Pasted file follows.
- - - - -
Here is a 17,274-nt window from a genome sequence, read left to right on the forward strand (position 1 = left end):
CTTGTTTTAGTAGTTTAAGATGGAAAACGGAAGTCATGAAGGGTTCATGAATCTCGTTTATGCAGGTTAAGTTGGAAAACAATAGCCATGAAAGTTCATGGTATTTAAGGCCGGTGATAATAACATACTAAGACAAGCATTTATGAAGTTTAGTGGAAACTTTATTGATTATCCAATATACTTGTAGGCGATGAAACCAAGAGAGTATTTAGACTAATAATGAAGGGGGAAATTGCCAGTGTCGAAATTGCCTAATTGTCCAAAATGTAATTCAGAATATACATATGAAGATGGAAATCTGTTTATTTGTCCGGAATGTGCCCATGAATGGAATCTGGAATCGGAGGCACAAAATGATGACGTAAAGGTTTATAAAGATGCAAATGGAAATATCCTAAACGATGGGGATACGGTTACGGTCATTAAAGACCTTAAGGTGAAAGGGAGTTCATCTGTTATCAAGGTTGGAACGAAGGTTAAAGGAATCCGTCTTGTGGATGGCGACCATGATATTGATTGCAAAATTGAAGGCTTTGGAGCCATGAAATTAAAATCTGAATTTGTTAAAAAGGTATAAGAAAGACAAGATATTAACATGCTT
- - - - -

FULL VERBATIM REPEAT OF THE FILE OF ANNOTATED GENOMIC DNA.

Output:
Here is a 17,274-nt window from a genome sequence, read left to right on the forward strand (position 1 = left end):
CTTGTTTTAGTAGTTTAAGATGGAAAACGGAAGTCATGAAGGGTTCATGAATCTCGTTTATGCAGGTTAAGTTGGAAAACAATAGCCATGAAAGTTCATGGTATTTAAGGCCGGTGATAATAACATACTAAGACAAGCATTTATGAAGTTTAGTGGAAACTTTATTGATTATCCAATATACTTGTAGGCGATGAAACCAAGAGAGTATTTAGACTAATAATGAAGGGGGAAATTGCCAGTGTCGAAATTGCCTAATTGTCCAAAATGTAATTCAGAATATACATATGAAGATGGAAATCTGTTTATTTGTCCGGAATGTGCCCATGAATGGAATCTGGAATCGGAGGCACAAAATGATGACGTAAAGGTTTATAAAGATGCAAATGGAAATATCCTAAACGATGGGGATACGGTTACGGTCATTAAAGACCTTAAGGTGAAAGGGAGTTCATCTGTTATCAAGGTTGGAACGAAGGTTAAAGGAATCCGTCTTGTGGATGGCGACCATGATATTGATTGCAAAATTGAAGGCTTTGGAGCCATGAAATTAAAATCTGAATTTGTTAAAAAGGTATAAGAAAGACAAGATATTAACATGCTT